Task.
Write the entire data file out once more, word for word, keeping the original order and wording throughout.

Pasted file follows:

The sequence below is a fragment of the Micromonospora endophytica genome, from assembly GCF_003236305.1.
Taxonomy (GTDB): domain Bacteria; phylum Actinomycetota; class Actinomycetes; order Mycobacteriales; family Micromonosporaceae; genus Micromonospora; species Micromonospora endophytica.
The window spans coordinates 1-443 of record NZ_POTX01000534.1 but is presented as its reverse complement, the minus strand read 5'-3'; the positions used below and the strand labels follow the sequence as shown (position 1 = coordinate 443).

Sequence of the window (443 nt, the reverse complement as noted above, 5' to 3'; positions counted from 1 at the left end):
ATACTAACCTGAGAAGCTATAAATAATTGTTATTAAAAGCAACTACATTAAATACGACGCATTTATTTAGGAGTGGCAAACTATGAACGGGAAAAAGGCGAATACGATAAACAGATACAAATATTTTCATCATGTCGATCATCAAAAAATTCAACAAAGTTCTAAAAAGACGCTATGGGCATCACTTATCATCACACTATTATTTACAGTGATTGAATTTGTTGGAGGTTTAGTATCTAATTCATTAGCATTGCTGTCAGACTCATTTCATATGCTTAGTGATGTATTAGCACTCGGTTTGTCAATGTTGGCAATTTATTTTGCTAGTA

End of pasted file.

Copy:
The sequence below is a fragment of the Micromonospora endophytica genome, from assembly GCF_003236305.1.
Taxonomy (GTDB): domain Bacteria; phylum Actinomycetota; class Actinomycetes; order Mycobacteriales; family Micromonosporaceae; genus Micromonospora; species Micromonospora endophytica.
The window spans coordinates 1-443 of record NZ_POTX01000534.1 but is presented as its reverse complement, the minus strand read 5'-3'; the positions used below and the strand labels follow the sequence as shown (position 1 = coordinate 443).

Sequence of the window (443 nt, the reverse complement as noted above, 5' to 3'; positions counted from 1 at the left end):
ATACTAACCTGAGAAGCTATAAATAATTGTTATTAAAAGCAACTACATTAAATACGACGCATTTATTTAGGAGTGGCAAACTATGAACGGGAAAAAGGCGAATACGATAAACAGATACAAATATTTTCATCATGTCGATCATCAAAAAATTCAACAAAGTTCTAAAAAGACGCTATGGGCATCACTTATCATCACACTATTATTTACAGTGATTGAATTTGTTGGAGGTTTAGTATCTAATTCATTAGCATTGCTGTCAGACTCATTTCATATGCTTAGTGATGTATTAGCACTCGGTTTGTCAATGTTGGCAATTTATTTTGCTAGTA